Syrian Kurdish refugees from Kobani watch fighting across the border in Kobani from a hilltop on the outskirts of Suruc, Turkey, near the Turkey-Syria border, Sunday, Oct. 26, 2014. Kobani, also known as Ayn Arab, and its surrounding areas, has been under assault by extremists of the Islamic State group since mid-September and is being defended by Kurdish fighters. (AP Photo/Vadim Ghirda)
Thick smoke and debris rise from an airstrike by the US-led coalition, as light from the explosion is seen, in Kobani, Syria while fighting continued between Syrian Kurds and the militants of Islamic State group, as seen from Mursitpinar on the outskirts of Suruc, at the Turkey-Syria border, Saturday, Oct. 18, 2014. Kobani, also known as Ayn Arab, and its surrounding areas, has been under assault by extremists of the Islamic State group since mid-September and is being defended by Kurdish fighters. (AP Photo/Lefteris Pitarakis)
FILE - In this Oct, 17, 2014, file photo, Syrian Kurdish refugees who fled fighting in Kobani, Syria, go about at a refugee camp in Suruc, on the Turkey-Syria border. Marking a tragic milestone, the United Nations said in a statement on Thursday, July 9, 2015 that over 4 million Syrians have fled to other countries since the outbreak of civil war in their country more than four years ago. (AP Photo/Lefteris Pitarakis, File)
Thick smoke rises following an airstrike by the US-led coalition in Kobani, Syria as fighting continued between Syrian Kurds and the militants of Islamic State group, as seen from Mursitpinar on the outskirts of Suruc, at the Turkey-Syria border, Monday, Oct. 13, 2014. Kobani, also known as Ayn Arab, and its surrounding areas, has been under assault by extremists of the Islamic State group since mid-September and is being defended by Kurdish fighters. (AP Photo/Lefteris Pitarakis)
A Turkish soldier, part of a tank unit holding their position on a hilltop on the outskirts of Suruc, at the Turkey-Syria border, overlooking Kobani, Syria, during fighting between Syrian Kurds and the militants of Islamic State group, walks to members of the media to move them away from the tanks, Monday, Oct. 13, 2014. Kobani, also known as Ayn Arab, and its surrounding areas, has been under assault by extremists of the Islamic State group since mid-September and is being defended by Kurdish fighters. (AP Photo/Lefteris Pitarakis)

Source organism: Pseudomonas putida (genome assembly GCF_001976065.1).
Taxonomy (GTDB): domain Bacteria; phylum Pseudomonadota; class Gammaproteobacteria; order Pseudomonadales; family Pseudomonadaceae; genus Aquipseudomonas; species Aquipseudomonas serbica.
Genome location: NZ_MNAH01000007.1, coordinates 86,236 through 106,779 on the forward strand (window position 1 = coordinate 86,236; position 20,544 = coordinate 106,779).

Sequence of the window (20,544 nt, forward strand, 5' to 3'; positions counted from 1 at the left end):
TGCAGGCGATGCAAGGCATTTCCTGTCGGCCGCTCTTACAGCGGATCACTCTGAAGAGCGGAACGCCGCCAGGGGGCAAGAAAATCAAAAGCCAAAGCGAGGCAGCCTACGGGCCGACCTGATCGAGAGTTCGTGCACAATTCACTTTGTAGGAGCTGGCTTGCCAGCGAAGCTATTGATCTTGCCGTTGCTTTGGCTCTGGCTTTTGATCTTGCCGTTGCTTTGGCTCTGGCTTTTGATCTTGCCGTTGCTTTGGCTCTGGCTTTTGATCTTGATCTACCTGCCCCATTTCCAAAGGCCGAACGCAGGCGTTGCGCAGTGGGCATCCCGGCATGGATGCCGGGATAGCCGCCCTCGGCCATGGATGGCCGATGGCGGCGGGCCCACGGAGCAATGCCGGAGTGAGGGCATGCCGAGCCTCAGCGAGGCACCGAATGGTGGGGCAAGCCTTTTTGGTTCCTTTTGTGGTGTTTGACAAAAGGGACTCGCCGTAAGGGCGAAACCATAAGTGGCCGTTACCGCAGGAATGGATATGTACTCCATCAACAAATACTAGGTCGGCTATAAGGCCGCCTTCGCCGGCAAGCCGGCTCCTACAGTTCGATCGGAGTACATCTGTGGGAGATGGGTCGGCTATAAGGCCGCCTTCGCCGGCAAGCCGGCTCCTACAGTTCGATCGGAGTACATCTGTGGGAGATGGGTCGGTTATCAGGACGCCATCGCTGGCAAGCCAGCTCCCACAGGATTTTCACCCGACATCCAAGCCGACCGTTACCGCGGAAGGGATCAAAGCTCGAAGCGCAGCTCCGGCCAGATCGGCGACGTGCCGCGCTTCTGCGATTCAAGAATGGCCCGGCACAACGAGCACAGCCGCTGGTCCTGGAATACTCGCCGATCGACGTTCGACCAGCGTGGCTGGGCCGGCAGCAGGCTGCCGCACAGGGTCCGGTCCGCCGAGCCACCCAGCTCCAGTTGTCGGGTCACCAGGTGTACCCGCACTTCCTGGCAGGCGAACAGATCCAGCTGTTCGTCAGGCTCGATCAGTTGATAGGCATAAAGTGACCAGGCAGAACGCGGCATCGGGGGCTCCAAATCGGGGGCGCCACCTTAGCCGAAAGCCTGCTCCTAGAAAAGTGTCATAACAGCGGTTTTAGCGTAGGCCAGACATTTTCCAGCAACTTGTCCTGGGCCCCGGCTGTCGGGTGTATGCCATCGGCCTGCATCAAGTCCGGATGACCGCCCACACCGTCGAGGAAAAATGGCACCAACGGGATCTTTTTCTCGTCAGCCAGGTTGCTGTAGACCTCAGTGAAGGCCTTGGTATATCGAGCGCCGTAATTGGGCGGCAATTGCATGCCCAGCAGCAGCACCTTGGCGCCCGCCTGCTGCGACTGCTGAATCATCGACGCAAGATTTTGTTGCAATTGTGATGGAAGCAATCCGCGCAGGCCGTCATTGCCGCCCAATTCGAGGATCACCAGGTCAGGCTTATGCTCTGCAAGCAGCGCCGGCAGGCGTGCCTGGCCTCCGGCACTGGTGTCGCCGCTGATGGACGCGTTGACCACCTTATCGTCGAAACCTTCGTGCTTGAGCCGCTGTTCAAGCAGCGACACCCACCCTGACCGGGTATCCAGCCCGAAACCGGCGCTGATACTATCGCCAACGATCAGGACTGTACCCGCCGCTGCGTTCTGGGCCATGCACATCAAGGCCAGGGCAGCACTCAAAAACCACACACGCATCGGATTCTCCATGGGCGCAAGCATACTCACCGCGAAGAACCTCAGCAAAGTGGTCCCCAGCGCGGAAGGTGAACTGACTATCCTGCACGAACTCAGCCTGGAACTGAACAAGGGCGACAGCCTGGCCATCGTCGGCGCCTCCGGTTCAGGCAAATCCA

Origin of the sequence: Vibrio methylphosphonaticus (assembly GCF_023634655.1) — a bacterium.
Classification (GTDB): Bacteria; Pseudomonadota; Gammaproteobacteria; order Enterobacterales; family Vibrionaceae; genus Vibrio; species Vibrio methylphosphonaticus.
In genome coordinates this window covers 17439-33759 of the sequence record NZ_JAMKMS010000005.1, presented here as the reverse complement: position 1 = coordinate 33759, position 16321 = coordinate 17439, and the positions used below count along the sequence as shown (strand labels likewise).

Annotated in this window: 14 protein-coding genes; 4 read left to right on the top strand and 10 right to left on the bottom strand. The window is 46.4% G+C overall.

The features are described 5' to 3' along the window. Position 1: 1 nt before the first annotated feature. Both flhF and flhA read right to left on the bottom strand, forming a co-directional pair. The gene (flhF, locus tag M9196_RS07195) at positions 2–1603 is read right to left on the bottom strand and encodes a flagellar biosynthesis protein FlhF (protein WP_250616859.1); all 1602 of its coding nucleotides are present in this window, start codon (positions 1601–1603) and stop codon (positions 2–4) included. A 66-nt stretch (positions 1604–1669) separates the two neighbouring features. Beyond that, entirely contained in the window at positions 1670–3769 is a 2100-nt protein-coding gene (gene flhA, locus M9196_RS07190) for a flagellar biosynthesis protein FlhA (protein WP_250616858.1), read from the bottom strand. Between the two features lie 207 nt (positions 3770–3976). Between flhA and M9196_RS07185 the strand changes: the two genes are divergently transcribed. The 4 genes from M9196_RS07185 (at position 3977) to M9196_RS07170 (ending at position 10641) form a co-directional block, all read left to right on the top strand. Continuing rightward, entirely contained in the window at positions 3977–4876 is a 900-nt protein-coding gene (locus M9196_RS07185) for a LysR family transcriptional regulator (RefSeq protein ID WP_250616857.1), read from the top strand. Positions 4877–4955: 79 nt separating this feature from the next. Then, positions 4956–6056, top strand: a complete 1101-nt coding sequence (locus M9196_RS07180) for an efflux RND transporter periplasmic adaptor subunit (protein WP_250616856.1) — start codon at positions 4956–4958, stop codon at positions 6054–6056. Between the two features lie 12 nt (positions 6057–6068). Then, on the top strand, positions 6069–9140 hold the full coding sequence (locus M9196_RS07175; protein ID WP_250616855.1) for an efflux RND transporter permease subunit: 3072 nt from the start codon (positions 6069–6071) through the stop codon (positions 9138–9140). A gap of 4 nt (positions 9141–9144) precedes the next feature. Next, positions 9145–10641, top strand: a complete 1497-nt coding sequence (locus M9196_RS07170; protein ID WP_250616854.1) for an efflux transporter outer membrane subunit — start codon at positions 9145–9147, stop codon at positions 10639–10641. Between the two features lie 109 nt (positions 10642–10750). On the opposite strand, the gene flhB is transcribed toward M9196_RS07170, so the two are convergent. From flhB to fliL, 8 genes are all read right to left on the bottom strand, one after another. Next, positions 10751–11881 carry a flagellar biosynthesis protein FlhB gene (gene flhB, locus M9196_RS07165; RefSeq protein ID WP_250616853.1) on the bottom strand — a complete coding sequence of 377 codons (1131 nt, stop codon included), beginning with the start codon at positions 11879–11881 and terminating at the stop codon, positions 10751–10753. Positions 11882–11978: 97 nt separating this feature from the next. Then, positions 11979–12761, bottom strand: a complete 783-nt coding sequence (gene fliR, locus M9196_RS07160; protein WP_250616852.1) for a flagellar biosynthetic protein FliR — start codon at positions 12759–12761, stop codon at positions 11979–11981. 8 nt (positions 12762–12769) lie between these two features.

Heavy smoke from a fire caused by a military strike rises in Kobani, Syria, as fighting intensified between Syrian Kurds and the militants of Islamic State group, seen from Mursitpinar in the outskirts of Suruc, Turkey, at the Turkey-Syria border, Friday, Oct. 10, 2014. Kobani, also known as Ayn Arab, and its surrounding areas, has been under assault by extremists of the Islamic State group since mid-September and is being defended by Kurdish fighters. (AP Photo/Lefteris Pitarakis)
Protesters and students of Middle East Technical University clash with riot police in Ankara, Turkey, Thursday, Oct. 9, 2014, protesting against the Islamic State group advance on the town of Kobani, Syria, and against the Turkish government. Protests have erupted against Islamic State group advances into the town of Kobani, Syria, and against the limited action by Turkey who have placed military forces to secure the border with Syria but have not engaged with the militants. (AP Photo)